This requires a significant shift in the roles of both patient and provider; the patient is now an active contributor to the decision-making process while the provider must relinquish their role as ‘management expert’ and become an educator, a consultant in the true sense of the word. Their responsibility is to ensure that each patient acquires a sufficient understanding of their disease and its management options so they can make sound decisions about their illness management.3 This contrasts with the current approach to patient education which simply provides medical reasons as to why a patient should comply with a recommended management plan.

Since patient-centered care has proven to be cost-effective with a positive impact on health outcomes and healthcare utilization, it is included as a core attribute of the 2012 ADA/EASD recommendations for the management of type 2 diabetes.1,24,25 Indeed, the approach is considered “particularly appropriate” given the lack of evidence supporting the selection of one management option over another.1


While patient-centered care is being held up as the gold standard approach for diabetes management, it is unrealistic to think that clinicians will be able to adhere to its tenets within the confines of our current clinical settings.

The outcome of patients’ decisions about their diabetes management depends on their knowledge and understanding of the subject.5 They must be medically well-informed, which means that for care to be patient-centered, patient education must be detailed and disease-specific so that each patient fully understands not just disease pathology, but their disease pathology; they need to know about all the available treatment options and how they work; and they need to understand the long term health consequences of different management choices.24

Any sound pedagogical endeavour requires regular attention and review to assure full comprehension and understanding of a subject. Unfortunately, whether because of funding arrangements or clinic schedules, diabetes care is provided in isolated brief appointments, which makes it difficult, if not impossible, to deliver comprehensive education. Patients are inevitably left with gaps in their knowledge rendering them poorly informed, incapable of making sound medical decisions. This immediately places the provider back in the role of the ‘expert’ making management recommendations. To successfully empower patients with the knowledge they need for sound decision making will require a series of closely spaced appointments. Until such rearrangements are made, the 2012 ADA/EASD call to individualize care will simply result in providers tailoring medical management to each patient’s underlying pathologies.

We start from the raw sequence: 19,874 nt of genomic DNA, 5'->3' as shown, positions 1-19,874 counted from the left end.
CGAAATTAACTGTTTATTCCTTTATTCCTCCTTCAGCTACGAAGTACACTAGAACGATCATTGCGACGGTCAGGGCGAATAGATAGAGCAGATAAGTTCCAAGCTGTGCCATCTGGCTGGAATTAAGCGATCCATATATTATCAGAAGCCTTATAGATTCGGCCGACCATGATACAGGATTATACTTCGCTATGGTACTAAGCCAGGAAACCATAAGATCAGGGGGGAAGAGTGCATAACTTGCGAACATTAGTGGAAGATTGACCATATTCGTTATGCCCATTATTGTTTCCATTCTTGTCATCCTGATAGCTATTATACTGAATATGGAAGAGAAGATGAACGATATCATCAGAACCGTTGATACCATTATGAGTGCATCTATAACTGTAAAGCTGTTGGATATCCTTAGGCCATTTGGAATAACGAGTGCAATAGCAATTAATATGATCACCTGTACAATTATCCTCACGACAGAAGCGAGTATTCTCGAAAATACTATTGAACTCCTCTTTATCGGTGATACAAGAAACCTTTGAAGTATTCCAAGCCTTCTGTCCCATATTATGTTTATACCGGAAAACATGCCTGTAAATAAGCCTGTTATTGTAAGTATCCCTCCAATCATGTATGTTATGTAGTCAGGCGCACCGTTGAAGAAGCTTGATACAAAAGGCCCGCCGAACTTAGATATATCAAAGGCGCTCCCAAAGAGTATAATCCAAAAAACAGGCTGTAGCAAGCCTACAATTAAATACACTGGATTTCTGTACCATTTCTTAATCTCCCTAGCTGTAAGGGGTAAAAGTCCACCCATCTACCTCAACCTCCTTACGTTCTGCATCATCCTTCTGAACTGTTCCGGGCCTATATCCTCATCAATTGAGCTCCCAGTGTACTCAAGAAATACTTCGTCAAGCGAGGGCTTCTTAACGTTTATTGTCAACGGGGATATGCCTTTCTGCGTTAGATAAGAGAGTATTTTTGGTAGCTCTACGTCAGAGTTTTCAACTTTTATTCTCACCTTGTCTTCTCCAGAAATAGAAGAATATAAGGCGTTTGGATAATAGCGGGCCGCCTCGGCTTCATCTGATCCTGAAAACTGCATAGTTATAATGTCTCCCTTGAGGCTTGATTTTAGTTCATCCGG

Changing health care structures to accommodate the provision of patient-centered care will require a change in reimbursement and in scheduling of appointments, but a more difficult challenge may be persuading providers to forfeit their role as management expert. Many clinicians, particularly those based in a hospital setting, will struggle with the idea that a patient is able and in a better position to choose suitable management regimes.26 Indeed, even the 2012 ADA/EASD recommendations falter when it comes to shifting full responsibility to the patient: “. . . it is patients who make the final decisions regarding lifestyle choices and, to some degree, the pharmaceutical interventions they use.” Until clinicians understand that they will need to change their behavior, the provision of patient-centered care will not be realized.5


In 2006, prior to the 2012 ADA/EASD guidelines, a diabetes clinic was set up in New Zealand that provided a truly individualized clinical approach. Situated within a primary care clinical setting, GPSI Diabetes* was designed with one goal—to produce patients empowered with the knowledge and information necessary to self-manage their own diabetes. Diabetes care was provided within the framework of a patient-centered medical model22 and a physiologic approach to disease management was subscribed to.

A detailed description of this service has been recently published.27 To ensure consistency in the provision of the six interactive components of the patient-centered model used, a set of loosely structured, diabetes-specific, patient-centered approaches was created. This meant that everyone who attended was first informed of the expectation that they would be choosing their own management regime. Subsequent patient education included a review of normal glucose metabolism, and the pathophysiology of diabetes and disease progression. Medications, their mechanisms of action, pharmacokinetics, side effects, and the disadvantages and advantages of each were reviewed. All treatment options were included regardless of whether the provider considered them appropriate for the patient. Each patient was then provided with information about the unique set of pathologies contributing to their diabetes. Nutritional education focused on how various food types affect blood sugar, but the patients were never told that certain foods were ‘good’ or ‘bad.’ Each patient was given an explanation of what is measured by glycosylated haemoglobin (HbA1c), along with information on its prognostic value for disease complications and cardiovascular risk. Patients were not told “you must get your sugars down,” but were simply given the same information as healthcare providers have, which supports tight glycemic control. Finally, all patients were given instruction on how to monitor for disease progression; how pre- and post-prandial blood sugars determine treatment needs and/or dose adjustments; and when to call for help.